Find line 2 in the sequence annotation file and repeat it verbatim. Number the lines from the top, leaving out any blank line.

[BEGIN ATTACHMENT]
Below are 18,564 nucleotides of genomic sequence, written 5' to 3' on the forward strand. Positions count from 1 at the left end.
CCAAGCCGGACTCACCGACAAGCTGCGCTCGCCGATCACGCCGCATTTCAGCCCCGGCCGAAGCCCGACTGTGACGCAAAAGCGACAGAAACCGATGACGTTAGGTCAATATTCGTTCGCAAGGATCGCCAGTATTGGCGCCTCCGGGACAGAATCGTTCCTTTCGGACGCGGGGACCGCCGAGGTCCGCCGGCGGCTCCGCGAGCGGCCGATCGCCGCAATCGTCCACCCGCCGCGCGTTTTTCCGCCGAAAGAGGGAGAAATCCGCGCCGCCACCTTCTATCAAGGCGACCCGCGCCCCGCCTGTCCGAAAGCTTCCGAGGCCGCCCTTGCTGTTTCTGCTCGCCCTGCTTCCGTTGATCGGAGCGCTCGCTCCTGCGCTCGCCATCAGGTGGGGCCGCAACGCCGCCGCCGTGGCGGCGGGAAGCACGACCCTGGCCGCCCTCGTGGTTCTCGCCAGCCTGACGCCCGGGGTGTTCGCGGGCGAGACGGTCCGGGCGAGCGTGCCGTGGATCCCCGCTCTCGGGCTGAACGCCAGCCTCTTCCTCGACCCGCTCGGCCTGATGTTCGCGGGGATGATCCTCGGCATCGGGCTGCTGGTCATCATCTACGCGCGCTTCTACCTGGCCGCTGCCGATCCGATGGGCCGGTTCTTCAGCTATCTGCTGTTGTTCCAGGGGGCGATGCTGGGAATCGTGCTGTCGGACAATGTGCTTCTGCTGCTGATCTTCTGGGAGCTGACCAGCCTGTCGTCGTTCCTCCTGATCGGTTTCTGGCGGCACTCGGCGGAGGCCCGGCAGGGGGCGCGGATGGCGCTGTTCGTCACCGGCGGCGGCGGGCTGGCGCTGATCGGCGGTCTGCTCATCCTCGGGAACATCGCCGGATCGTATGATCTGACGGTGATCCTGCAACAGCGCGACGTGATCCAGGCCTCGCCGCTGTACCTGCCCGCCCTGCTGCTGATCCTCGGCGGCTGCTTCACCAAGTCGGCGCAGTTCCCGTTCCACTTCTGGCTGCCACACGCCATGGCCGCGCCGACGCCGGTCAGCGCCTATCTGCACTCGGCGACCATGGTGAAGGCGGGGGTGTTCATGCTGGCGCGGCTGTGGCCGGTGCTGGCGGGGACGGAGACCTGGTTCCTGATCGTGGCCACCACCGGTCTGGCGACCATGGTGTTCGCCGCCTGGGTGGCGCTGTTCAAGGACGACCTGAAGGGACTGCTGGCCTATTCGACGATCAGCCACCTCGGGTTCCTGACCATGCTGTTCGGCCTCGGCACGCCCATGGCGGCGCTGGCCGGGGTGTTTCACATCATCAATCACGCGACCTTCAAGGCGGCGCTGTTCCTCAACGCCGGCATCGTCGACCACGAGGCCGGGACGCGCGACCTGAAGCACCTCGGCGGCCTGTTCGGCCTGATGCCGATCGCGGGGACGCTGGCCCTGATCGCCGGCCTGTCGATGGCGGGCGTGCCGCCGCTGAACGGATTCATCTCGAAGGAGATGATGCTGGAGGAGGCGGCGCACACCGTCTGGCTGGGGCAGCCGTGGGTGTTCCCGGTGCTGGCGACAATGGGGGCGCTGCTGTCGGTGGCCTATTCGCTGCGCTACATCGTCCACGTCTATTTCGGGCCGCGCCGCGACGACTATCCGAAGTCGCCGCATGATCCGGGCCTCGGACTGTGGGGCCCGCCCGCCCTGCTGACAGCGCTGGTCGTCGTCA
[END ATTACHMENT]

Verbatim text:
CCAAGCCGGACTCACCGACAAGCTGCGCTCGCCGATCACGCCGCATTTCAGCCCCGGCCGAAGCCCGACTGTGACGCAAAAGCGACAGAAACCGATGACGTTAGGTCAATATTCGTTCGCAAGGATCGCCAGTATTGGCGCCTCCGGGACAGAATCGTTCCTTTCGGACGCGGGGACCGCCGAGGTCCGCCGGCGGCTCCGCGAGCGGCCGATCGCCGCAATCGTCCACCCGCCGCGCGTTTTTCCGCCGAAAGAGGGAGAAATCCGCGCCGCCACCTTCTATCAAGGCGACCCGCGCCCCGCCTGTCCGAAAGCTTCCGAGGCCGCCCTTGCTGTTTCTGCTCGCCCTGCTTCCGTTGATCGGAGCGCTCGCTCCTGCGCTCGCCATCAGGTGGGGCCGCAACGCCGCCGCCGTGGCGGCGGGAAGCACGACCCTGGCCGCCCTCGTGGTTCTCGCCAGCCTGACGCCCGGGGTGTTCGCGGGCGAGACGGTCCGGGCGAGCGTGCCGTGGATCCCCGCTCTCGGGCTGAACGCCAGCCTCTTCCTCGACCCGCTCGGCCTGATGTTCGCGGGGATGATCCTCGGCATCGGGCTGCTGGTCATCATCTACGCGCGCTTCTACCTGGCCGCTGCCGATCCGATGGGCCGGTTCTTCAGCTATCTGCTGTTGTTCCAGGGGGCGATGCTGGGAATCGTGCTGTCGGACAATGTGCTTCTGCTGCTGATCTTCTGGGAGCTGACCAGCCTGTCGTCGTTCCTCCTGATCGGTTTCTGGCGGCACTCGGCGGAGGCCCGGCAGGGGGCGCGGATGGCGCTGTTCGTCACCGGCGGCGGCGGGCTGGCGCTGATCGGCGGTCTGCTCATCCTCGGGAACATCGCCGGATCGTATGATCTGACGGTGATCCTGCAACAGCGCGACGTGATCCAGGCCTCGCCGCTGTACCTGCCCGCCCTGCTGCTGATCCTCGGCGGCTGCTTCACCAAGTCGGCGCAGTTCCCGTTCCACTTCTGGCTGCCACACGCCATGGCCGCGCCGACGCCGGTCAGCGCCTATCTGCACTCGGCGACCATGGTGAAGGCGGGGGTGTTCATGCTGGCGCGGCTGTGGCCGGTGCTGGCGGGGACGGAGACCTGGTTCCTGATCGTGGCCACCACCGGTCTGGCGACCATGGTGTTCGCCGCCTGGGTGGCGCTGTTCAAGGACGACCTGAAGGGACTGCTGGCCTATTCGACGATCAGCCACCTCGGGTTCCTGACCATGCTGTTCGGCCTCGGCACGCCCATGGCGGCGCTGGCCGGGGTGTTTCACATCATCAATCACGCGACCTTCAAGGCGGCGCTGTTCCTCAACGCCGGCATCGTCGACCACGAGGCCGGGACGCGCGACCTGAAGCACCTCGGCGGCCTGTTCGGCCTGATGCCGATCGCGGGGACGCTGGCCCTGATCGCCGGCCTGTCGATGGCGGGCGTGCCGCCGCTGAACGGATTCATCTCGAAGGAGATGATGCTGGAGGAGGCGGCGCACACCGTCTGGCTGGGGCAGCCGTGGGTGTTCCCGGTGCTGGCGACAATGGGGGCGCTGCTGTCGGTGGCCTATTCGCTGCGCTACATCGTCCACGTCTATTTCGGGCCGCGCCGCGACGACTATCCGAAGTCGCCGCATGATCCGGGCCTCGGACTGTGGGGCCCGCCCGCCCTGCTGACAGCGCTGGTCGTCGTCA